The project’s scientists worked on case studies concentrating on northern Italy, which is one of the most affected areas by extreme weather events in Europe. “One of these case studies focused on the Milano Malpensa airport, where in the last decade, air traffic was halted due to hail storms. Our algorithm was able to nowcast with high accuracy the hail storm that happened on 13 July 2021 and which badly damaged the Boeing 777-300 EK205 travelling from Milano to New York,” explains Riccardo.
His alumnus’ journey doesn’t stop with SINOPTICA, as he is also working for ALARM, a project aiming at developing a prototype global multi-hazard monitoring and an Early Warning System.
Standing for ‘multi-hAzard monitoring and earLy wARning systeM’, the ALARM project aims to monitor phenomena like volcanic ash and SO2, dust clouds from sandstorms, smoke from forest fire, severe weather or space weather, by facilitating the exchange of information between the relevant stakeholders.
Working as the principal investigator and also work package leader within this project, Riccardo is developing a nowcasting algorithm for severe weather. “We are a team of four scientists working on it and we are developing algorithms based on machine learning techniques able to provide high performances in extreme weather predictions,” says Riccardo.
Our Alumnus highlights that the collection of meteorological data has been challenging, as it involved several institutes with different rules and different data formats. What’s more, the COVID-19 pandemic caused the cancellation of a campaign aiming at implementation of measurements in an international airport.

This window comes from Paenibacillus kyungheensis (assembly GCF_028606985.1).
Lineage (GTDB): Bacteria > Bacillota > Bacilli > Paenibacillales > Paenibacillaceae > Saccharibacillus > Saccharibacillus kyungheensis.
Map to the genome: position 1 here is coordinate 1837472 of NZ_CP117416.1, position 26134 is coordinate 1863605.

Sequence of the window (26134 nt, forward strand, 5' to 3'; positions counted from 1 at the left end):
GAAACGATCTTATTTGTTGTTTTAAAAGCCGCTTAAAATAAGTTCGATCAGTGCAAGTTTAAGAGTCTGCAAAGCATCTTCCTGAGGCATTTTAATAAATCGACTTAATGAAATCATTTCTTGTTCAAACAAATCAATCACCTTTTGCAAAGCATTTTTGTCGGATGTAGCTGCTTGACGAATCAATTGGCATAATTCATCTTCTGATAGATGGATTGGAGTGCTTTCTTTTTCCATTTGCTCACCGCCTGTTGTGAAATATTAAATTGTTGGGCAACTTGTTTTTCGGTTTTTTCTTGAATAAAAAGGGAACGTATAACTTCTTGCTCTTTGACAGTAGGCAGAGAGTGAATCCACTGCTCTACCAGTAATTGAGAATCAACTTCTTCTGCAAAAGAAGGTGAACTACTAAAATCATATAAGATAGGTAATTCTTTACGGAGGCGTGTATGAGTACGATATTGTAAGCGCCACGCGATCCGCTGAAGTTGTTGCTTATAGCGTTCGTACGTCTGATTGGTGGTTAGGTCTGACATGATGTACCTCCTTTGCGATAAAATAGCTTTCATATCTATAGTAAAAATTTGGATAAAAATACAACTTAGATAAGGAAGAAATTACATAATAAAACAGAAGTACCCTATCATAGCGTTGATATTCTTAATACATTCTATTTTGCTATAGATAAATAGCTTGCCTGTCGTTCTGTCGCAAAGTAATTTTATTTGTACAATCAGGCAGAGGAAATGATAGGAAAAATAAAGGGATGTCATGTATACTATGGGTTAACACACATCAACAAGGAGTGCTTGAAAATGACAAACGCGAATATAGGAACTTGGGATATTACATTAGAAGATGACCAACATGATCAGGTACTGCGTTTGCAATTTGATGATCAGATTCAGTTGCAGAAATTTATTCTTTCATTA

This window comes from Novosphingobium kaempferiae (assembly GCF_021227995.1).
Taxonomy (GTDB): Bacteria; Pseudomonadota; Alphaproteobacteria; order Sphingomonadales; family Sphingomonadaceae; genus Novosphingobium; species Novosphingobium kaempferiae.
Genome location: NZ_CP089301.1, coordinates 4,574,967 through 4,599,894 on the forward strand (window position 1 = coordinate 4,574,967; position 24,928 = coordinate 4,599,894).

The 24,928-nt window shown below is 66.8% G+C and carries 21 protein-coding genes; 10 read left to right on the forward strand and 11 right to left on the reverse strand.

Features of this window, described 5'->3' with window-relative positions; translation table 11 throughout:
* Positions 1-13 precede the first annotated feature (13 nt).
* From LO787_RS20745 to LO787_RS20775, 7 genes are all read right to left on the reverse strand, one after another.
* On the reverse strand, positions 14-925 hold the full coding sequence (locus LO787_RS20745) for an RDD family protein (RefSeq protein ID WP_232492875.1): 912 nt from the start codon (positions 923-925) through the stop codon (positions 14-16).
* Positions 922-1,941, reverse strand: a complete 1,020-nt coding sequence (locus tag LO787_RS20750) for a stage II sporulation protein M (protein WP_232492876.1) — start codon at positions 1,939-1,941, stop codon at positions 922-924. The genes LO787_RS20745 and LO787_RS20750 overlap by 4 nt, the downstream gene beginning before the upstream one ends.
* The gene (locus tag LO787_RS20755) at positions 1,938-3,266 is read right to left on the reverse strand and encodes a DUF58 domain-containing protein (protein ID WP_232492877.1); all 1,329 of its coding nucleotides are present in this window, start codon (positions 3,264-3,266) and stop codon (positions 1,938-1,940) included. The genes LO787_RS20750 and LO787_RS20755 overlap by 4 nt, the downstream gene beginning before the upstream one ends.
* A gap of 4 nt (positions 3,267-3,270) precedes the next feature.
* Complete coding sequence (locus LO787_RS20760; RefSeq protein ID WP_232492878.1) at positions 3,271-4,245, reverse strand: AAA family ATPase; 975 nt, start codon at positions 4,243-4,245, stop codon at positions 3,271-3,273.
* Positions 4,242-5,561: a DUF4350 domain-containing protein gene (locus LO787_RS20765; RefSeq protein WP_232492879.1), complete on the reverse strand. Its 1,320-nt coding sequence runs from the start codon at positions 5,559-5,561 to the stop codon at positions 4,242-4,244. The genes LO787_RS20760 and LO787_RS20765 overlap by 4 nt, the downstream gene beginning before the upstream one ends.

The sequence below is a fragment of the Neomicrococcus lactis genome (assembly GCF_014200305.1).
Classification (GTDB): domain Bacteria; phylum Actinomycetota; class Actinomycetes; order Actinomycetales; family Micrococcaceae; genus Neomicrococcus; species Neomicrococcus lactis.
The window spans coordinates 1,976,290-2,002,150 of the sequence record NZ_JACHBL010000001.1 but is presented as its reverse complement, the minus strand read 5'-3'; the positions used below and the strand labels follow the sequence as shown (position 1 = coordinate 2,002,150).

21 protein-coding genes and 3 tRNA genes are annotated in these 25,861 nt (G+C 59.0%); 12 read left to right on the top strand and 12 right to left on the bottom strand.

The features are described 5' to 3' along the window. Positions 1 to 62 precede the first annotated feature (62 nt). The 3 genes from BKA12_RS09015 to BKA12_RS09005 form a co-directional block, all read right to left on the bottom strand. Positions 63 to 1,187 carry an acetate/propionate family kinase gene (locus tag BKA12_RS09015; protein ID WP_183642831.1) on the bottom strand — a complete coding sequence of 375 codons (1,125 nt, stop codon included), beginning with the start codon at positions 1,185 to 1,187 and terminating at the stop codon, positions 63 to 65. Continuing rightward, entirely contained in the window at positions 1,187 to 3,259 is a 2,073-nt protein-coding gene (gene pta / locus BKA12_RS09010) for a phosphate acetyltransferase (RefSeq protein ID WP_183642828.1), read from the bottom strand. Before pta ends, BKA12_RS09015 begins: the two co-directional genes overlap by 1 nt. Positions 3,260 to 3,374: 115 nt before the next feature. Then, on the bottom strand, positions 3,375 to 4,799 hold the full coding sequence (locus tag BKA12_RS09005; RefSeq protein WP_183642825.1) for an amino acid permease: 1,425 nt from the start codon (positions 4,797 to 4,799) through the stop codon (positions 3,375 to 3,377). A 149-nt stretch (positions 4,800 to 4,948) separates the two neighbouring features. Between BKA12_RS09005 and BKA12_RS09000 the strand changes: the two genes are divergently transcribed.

Despite these challenges, the project can already boast some great results, like the Early Warning System which collects outcomes and allows to visualise all the possible volcanic events threatening aviation safety. The website also intends to include weather events.
Riccardo is happy to have conducted research on both projects. “I like projects in which the research can be combined with ‘real world’ problems. I like to see how the research can be applied to daily life, and to keep in touch with different audiences to understand their perception of my work as a scientist. These two projects together gave me the possibility of getting these feelings,” he reflects.
Training the future generation
Riccardo is also spreading his knowledge, as in 2015 he founded the training school ‘Convective and Volcanic Clouds (CVC) detection, monitoring and modeling’ addressed to young scientists, with the objective of training future generations.
He could happily involve the school in both projects. “The collaboration between the CVC school and the two projects was beneficial for both parties, the school was enriched with the expertise coming from the projects, and the projects got a relevant occasion to disseminate the results,” he says.
To him, all this work involved was worth it. “Today I can say that it was a good vision, the school has been organised annually, it was well recognised by the scientific community receiving the support of the European Geosciences Union and other scientific and governmental entities and so far it trained almost 200 young scientists coming from all the continents,” he adds.
We wish him and the school a lot of success to make our future airplanes’ trips as smooth as possible!
MCAA Editorial Team